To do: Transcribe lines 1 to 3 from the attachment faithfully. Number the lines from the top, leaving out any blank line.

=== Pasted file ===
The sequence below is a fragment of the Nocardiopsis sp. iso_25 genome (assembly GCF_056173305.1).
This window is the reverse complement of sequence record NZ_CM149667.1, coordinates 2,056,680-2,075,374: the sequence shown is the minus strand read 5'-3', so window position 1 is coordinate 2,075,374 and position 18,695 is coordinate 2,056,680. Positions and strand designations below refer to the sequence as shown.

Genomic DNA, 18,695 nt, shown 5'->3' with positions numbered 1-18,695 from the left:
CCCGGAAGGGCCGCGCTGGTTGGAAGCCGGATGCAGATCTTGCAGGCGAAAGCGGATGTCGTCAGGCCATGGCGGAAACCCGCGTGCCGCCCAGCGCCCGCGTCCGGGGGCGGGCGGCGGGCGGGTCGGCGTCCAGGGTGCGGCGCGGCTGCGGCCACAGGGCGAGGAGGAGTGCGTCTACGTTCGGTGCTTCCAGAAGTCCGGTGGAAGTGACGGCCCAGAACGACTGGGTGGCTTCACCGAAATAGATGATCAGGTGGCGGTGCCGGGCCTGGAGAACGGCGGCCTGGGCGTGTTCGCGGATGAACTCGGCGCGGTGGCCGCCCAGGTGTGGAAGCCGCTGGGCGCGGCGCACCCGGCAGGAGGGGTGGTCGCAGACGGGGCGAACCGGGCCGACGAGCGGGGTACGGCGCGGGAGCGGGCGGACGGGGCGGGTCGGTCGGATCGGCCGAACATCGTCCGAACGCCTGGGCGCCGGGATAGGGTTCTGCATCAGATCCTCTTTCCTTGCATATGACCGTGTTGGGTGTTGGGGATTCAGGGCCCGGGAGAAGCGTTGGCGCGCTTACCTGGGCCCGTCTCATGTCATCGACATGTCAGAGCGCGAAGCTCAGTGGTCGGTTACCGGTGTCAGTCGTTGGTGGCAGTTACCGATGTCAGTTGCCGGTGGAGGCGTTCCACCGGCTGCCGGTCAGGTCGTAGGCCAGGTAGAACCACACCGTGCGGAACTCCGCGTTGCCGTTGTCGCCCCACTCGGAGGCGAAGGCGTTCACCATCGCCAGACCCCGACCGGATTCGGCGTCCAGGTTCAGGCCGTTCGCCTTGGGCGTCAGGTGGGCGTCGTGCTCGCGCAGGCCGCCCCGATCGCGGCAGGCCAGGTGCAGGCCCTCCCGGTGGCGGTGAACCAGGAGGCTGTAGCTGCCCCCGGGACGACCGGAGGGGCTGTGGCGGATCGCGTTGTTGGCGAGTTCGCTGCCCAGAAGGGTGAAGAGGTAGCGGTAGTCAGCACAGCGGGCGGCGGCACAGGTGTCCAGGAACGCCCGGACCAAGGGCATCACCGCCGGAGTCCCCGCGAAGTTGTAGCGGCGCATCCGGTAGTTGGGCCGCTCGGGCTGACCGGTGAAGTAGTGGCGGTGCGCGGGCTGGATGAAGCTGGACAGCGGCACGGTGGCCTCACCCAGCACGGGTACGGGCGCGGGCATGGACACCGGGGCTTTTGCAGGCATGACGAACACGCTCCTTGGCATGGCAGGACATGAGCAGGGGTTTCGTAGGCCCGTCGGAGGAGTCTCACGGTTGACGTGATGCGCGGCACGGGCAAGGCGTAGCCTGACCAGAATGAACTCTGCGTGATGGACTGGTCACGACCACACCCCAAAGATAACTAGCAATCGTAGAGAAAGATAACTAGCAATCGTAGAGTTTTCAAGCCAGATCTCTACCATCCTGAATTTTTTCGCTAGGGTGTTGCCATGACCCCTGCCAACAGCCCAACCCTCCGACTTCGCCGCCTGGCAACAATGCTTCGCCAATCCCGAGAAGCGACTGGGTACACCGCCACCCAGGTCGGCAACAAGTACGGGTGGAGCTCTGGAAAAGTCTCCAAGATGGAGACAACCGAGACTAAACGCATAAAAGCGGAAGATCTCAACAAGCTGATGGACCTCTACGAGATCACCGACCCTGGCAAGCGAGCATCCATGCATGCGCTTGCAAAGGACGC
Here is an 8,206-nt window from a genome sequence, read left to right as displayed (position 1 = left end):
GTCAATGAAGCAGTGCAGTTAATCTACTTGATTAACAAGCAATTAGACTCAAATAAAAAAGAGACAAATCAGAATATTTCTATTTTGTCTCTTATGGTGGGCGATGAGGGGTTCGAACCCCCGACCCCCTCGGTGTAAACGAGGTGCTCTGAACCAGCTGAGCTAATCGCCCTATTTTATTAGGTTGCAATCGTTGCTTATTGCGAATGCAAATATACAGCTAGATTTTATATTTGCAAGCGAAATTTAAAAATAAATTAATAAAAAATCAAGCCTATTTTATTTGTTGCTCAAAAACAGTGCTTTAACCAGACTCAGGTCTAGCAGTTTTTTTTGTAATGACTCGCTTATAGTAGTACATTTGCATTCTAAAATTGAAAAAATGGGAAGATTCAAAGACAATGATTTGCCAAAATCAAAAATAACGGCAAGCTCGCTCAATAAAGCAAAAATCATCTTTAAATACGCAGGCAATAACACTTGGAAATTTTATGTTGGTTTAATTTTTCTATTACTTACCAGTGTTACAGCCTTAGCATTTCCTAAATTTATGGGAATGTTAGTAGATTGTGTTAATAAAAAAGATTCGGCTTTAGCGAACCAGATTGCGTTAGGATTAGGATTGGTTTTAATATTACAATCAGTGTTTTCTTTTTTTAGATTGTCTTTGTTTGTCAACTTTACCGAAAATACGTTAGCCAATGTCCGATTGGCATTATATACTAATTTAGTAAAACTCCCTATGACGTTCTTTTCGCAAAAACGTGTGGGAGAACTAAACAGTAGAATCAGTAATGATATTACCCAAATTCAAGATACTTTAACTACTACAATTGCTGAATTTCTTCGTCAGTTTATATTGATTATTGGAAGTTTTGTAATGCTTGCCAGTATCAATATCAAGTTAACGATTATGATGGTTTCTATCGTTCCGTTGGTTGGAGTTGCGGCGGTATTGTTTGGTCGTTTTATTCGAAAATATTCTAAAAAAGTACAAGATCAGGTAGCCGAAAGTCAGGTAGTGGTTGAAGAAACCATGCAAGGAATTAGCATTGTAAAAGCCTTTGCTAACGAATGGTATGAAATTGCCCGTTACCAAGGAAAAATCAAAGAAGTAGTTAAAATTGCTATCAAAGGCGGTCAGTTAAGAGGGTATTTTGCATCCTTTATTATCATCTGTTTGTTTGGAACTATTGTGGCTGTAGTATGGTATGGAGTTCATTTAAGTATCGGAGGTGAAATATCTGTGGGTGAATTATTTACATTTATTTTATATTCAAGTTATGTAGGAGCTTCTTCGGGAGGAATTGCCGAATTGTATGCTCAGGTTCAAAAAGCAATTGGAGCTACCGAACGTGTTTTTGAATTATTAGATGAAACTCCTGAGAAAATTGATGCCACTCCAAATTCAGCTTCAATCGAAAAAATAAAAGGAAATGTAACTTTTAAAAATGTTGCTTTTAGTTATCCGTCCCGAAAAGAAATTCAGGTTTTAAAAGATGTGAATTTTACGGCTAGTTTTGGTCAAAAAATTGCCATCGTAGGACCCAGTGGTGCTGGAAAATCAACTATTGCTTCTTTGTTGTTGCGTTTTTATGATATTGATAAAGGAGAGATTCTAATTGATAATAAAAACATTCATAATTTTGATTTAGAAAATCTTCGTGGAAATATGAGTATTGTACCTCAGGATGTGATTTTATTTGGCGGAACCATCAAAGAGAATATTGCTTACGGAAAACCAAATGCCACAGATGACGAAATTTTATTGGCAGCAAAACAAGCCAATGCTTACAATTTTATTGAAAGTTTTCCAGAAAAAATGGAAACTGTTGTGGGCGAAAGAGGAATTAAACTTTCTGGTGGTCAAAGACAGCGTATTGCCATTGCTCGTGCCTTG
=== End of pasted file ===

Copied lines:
The sequence below is a fragment of the Nocardiopsis sp. iso_25 genome (assembly GCF_056173305.1).
This window is the reverse complement of sequence record NZ_CM149667.1, coordinates 2,056,680-2,075,374: the sequence shown is the minus strand read 5'-3', so window position 1 is coordinate 2,075,374 and position 18,695 is coordinate 2,056,680. Positions and strand designations below refer to the sequence as shown.

Genomic DNA, 18,695 nt, shown 5'->3' with positions numbered 1-18,695 from the left: